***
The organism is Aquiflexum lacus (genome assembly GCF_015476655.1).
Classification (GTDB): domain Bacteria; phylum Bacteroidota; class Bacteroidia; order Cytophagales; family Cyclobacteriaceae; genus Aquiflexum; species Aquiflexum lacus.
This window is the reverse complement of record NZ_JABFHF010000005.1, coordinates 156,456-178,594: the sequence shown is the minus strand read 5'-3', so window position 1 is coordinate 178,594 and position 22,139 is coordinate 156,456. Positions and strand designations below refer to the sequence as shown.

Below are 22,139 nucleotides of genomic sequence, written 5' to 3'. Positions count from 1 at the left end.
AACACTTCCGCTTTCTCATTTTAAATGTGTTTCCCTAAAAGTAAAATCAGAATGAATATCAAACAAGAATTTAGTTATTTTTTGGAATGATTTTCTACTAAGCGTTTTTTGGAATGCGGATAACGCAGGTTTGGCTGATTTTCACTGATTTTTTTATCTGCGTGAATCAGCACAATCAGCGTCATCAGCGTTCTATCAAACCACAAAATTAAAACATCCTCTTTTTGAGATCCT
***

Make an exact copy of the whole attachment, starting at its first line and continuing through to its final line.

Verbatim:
The organism is Aquiflexum lacus (genome assembly GCF_015476655.1).
Classification (GTDB): domain Bacteria; phylum Bacteroidota; class Bacteroidia; order Cytophagales; family Cyclobacteriaceae; genus Aquiflexum; species Aquiflexum lacus.
This window is the reverse complement of record NZ_JABFHF010000005.1, coordinates 156,456-178,594: the sequence shown is the minus strand read 5'-3', so window position 1 is coordinate 178,594 and position 22,139 is coordinate 156,456. Positions and strand designations below refer to the sequence as shown.

Below are 22,139 nucleotides of genomic sequence, written 5' to 3'. Positions count from 1 at the left end.
AACACTTCCGCTTTCTCATTTTAAATGTGTTTCCCTAAAAGTAAAATCAGAATGAATATCAAACAAGAATTTAGTTATTTTTTGGAATGATTTTCTACTAAGCGTTTTTTGGAATGCGGATAACGCAGGTTTGGCTGATTTTCACTGATTTTTTTATCTGCGTGAATCAGCACAATCAGCGTCATCAGCGTTCTATCAAACCACAAAATTAAAACATCCTCTTTTTGAGATCCT